We have a new company in the space, plus User Group news is picking up.
I have known Roy Kok for many years now. The veteran marketer has helped start a new company and is serving as President. Aware Technology, based on NASA R&D, additional layered intellectual property and the vision of industry professionals, says it will deliver “the next step in the evolution of HMI/SCADA, DCS Systems and Historians.” The value proposition is layered analytics delivering “Automation Confidence through System Awareness.”
The automated learning solution builds a knowledge base of process experience to deliver both operational confidence metrics and anomaly detection. The product, Process Data Monitor (PDM), will integrate with all existing HMI/SCADA, DCS and Historian solutions through both native interfaces and industry standards such as OPC. PDM will also integrate directly with automation components—sensors and controllers—through a PDM Data Gateway. Gateway-collected data will be delivered to PDM running as an enterprise appliance, or to PDM running as a hosted “Private Cloud” application.
Target markets initially include Process and Hybrid applications. Examples include; Oil and Gas Production and Refining, Power Generation and Distribution, Water Purification, Wastewater Treatment, Chemical Manufacturing, Metals Manufacturing, Mining, and Building Automation. PDM is said to complement existing Advanced Process Control (APC), Health Monitoring and Asset Management systems.
“This is not a grass roots startup,” commented Peter Millett, chairman and CTO of Aware Technology. “iSagacity, a services company I co-founded in 2004, initially pioneered this technology in 2006, licensing and improving upon NASA’s patents and offering it to our customers in the nuclear industry as a service. We’ve formed Aware Technology to improve the product and deliver it to the masses, under the guidance of Roy Kok, our president and longtime automation industry veteran.”
“This product represents the natural next evolution of virtually all automation systems,” stated Kok. “It is widely known that 50% of automation engineers and operators are likely to retire over the next 5 to 10 years. This is a major loss of experience for the industry as a whole and the focus will be on capturing experience into a database, to offer guidance to new personnel, and give operators and engineers the tools to be proactive in process management rather than reactive to process alarms and failures. Other solutions focus on Advanced Process Control through complicated modeling processes and can’t deliver Confidence Metrics. Our solution is quite unique and is designed for the majority of the market, even addressing applications that do not have control rooms today, like Building and Facilities management.”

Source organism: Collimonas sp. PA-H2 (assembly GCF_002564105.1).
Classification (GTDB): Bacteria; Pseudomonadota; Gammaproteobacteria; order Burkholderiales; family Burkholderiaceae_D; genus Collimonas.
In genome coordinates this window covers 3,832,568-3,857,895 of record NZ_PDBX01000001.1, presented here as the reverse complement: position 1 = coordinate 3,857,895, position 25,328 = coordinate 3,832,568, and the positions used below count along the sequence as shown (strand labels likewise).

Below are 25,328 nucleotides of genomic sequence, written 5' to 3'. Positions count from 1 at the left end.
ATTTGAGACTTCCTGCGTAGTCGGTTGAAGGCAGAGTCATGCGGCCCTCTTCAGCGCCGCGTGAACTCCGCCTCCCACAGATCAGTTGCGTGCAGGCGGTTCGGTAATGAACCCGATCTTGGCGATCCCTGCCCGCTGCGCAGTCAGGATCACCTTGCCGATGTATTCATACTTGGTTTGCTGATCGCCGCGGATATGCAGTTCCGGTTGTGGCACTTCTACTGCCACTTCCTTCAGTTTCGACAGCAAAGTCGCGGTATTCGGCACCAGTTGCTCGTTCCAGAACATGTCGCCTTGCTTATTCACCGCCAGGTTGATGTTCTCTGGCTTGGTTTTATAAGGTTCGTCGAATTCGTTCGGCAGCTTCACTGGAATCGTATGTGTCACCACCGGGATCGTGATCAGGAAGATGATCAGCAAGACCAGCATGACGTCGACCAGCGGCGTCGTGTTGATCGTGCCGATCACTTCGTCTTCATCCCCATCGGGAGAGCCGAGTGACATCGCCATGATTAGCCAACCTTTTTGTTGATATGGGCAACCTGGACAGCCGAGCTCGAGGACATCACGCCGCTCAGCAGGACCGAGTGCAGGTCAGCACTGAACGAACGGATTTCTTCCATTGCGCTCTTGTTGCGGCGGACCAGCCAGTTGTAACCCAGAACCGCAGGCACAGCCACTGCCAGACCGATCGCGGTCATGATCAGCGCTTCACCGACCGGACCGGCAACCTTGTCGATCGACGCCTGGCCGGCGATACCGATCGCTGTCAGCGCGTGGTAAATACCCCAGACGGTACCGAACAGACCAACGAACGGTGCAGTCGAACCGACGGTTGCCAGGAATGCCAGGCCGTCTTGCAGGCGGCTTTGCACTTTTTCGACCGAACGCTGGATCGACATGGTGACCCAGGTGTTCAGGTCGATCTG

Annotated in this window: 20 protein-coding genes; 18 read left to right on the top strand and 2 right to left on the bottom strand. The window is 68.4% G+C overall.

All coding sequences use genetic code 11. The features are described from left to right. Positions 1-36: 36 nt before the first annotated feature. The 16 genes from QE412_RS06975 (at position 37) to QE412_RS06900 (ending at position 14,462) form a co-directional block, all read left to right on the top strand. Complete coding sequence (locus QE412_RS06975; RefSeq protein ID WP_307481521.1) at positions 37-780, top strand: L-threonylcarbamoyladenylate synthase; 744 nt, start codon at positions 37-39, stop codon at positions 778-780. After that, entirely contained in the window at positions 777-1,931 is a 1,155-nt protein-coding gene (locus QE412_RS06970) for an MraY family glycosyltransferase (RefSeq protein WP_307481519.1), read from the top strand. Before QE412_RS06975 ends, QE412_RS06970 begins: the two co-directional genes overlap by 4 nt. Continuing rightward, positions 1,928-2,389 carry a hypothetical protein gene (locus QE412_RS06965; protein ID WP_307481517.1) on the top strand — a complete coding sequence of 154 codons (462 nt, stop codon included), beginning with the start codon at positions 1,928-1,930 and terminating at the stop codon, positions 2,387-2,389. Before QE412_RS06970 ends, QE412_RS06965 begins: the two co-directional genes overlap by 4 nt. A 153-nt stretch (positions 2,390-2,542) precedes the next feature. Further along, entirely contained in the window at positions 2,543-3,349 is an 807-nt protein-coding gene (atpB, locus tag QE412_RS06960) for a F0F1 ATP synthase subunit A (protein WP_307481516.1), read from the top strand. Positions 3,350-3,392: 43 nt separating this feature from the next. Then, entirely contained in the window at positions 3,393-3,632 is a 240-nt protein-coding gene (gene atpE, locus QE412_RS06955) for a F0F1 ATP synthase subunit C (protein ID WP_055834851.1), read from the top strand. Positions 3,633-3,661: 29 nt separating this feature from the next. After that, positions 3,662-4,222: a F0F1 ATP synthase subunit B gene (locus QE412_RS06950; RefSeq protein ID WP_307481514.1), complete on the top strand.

User Group Conferences
I was reminded of the upcoming User Conference Season by this Jim Cahill post on Emerson Process Experts. Jim writes about the last couple of weeks for you to submit an idea for a paper for Emerson Global User Exchange (this year October 24-28 at the Gaylord Opryland in Nashville).
Other upcoming events that either I will attend or someone from Automation World include the ABB Power and Automation World conference April 19-21, Siemens PLM May 2-5 in Las Vegas, WBF May 23-25 in Deleware, Honeywell User Group in Phoenix and Rockwell’s RSTechEd in Orlando both the week of June 12, a Cisco summit in July in Las Vegas, NI Week in Austin August 2-4, Rockwell’s PSUG and Automation Fair November 14-17 in Chicago.
Humans have always enjoyed entertainment. But actors were considered low-class people from, say, the beginning of humankind until the Hollywood press machine got rolling in the 1920s. Then actors/actresses became celebrities. And with that status, they thought they could speak with authority on all manner of issues—and people actually listened to them! (well, many people anyway)
Now we see the explosion of Charlie Sheen. The problems of Mel Gibson. And many others. Perhaps it is time to revisit the wisdom of 5,000 years of human experience versus the last 90. Maybe our ancestors got something right?